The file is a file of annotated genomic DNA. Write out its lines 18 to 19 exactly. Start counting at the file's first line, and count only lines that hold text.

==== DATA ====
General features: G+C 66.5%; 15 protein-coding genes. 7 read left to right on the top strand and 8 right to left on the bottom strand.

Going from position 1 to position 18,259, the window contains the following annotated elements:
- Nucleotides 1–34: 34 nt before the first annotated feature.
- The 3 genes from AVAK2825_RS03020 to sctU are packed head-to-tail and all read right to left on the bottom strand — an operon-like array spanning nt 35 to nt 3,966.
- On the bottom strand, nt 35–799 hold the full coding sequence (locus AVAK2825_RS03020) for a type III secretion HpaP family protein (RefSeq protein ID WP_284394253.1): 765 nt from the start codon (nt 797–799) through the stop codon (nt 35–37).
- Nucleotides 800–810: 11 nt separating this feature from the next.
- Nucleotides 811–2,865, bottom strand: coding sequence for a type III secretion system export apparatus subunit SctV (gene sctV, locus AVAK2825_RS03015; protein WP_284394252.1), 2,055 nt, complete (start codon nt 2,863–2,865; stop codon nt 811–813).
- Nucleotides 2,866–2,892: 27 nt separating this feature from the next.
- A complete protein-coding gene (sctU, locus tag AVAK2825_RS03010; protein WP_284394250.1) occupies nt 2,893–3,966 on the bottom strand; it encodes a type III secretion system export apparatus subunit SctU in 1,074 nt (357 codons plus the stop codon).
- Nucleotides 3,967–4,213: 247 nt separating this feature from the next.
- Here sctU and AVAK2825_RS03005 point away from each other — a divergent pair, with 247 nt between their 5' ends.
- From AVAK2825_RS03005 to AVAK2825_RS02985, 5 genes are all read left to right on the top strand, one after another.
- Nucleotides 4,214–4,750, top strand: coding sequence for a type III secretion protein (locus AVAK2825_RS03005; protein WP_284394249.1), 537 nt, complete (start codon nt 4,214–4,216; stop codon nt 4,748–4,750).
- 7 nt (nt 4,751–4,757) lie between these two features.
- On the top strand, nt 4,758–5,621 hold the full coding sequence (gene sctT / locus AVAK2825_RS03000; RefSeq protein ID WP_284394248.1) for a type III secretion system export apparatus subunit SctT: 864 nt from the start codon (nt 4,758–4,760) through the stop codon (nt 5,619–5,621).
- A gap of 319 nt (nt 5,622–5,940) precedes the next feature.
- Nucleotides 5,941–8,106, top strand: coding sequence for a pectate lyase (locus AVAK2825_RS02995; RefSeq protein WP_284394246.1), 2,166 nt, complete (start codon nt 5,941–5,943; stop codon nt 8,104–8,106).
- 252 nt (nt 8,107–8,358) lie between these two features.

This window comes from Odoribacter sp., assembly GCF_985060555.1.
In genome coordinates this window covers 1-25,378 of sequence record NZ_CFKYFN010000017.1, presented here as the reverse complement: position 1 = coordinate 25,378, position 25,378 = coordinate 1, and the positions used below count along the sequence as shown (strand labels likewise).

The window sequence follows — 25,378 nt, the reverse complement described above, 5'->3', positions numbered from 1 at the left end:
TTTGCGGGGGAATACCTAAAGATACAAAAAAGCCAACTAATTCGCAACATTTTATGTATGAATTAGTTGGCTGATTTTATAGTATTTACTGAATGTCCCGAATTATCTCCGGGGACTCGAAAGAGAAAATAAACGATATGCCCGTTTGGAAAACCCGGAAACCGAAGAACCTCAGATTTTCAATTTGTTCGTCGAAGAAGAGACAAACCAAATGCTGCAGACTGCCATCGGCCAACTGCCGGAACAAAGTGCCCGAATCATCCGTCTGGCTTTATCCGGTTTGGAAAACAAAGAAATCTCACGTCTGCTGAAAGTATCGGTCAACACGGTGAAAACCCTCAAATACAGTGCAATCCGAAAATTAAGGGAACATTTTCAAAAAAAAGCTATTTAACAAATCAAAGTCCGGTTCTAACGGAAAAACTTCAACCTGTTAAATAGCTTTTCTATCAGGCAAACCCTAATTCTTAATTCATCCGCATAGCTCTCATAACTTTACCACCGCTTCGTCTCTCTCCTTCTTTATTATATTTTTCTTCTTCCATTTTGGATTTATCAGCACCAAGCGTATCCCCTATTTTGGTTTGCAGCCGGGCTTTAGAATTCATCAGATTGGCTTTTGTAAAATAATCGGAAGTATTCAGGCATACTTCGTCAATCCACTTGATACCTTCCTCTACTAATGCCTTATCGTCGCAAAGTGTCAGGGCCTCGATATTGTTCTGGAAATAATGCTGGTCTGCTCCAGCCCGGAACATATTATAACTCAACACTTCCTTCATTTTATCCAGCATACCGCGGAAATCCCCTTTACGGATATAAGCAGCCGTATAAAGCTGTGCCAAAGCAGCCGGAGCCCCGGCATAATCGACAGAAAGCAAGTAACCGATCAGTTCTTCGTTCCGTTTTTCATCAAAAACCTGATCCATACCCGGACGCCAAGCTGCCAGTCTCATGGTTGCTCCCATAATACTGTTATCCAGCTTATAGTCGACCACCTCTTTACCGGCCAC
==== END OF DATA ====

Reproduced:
- 252 nt (nt 8,107–8,358) lie between these two features.

This window comes from Odoribacter sp., assembly GCF_985060555.1.